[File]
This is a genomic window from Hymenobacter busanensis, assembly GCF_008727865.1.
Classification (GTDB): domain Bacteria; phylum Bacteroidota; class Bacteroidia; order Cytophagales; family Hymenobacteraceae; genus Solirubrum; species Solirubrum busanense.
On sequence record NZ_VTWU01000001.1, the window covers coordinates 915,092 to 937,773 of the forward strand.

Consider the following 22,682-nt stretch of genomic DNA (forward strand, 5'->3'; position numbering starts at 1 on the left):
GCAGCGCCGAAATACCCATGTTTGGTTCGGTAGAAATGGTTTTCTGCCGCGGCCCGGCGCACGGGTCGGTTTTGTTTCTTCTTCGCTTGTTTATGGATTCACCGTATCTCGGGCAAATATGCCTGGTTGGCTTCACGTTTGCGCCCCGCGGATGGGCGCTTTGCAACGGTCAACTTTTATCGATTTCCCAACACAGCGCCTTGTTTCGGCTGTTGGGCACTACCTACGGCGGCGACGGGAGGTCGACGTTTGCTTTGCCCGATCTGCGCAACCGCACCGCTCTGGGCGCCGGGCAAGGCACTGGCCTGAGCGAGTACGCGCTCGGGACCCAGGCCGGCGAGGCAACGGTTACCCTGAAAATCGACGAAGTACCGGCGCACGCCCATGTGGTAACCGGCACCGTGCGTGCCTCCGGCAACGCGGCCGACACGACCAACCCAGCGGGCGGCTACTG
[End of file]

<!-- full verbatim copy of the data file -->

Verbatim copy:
This is a genomic window from Hymenobacter busanensis, assembly GCF_008727865.1.
Classification (GTDB): domain Bacteria; phylum Bacteroidota; class Bacteroidia; order Cytophagales; family Hymenobacteraceae; genus Solirubrum; species Solirubrum busanense.
On sequence record NZ_VTWU01000001.1, the window covers coordinates 915,092 to 937,773 of the forward strand.

Consider the following 22,682-nt stretch of genomic DNA (forward strand, 5'->3'; position numbering starts at 1 on the left):
GCAGCGCCGAAATACCCATGTTTGGTTCGGTAGAAATGGTTTTCTGCCGCGGCCCGGCGCACGGGTCGGTTTTGTTTCTTCTTCGCTTGTTTATGGATTCACCGTATCTCGGGCAAATATGCCTGGTTGGCTTCACGTTTGCGCCCCGCGGATGGGCGCTTTGCAACGGTCAACTTTTATCGATTTCCCAACACAGCGCCTTGTTTCGGCTGTTGGGCACTACCTACGGCGGCGACGGGAGGTCGACGTTTGCTTTGCCCGATCTGCGCAACCGCACCGCTCTGGGCGCCGGGCAAGGCACTGGCCTGAGCGAGTACGCGCTCGGGACCCAGGCCGGCGAGGCAACGGTTACCCTGAAAATCGACGAAGTACCGGCGCACGCCCATGTGGTAACCGGCACCGTGCGTGCCTCCGGCAACGCGGCCGACACGACCAACCCAGCGGGCGGCTACTG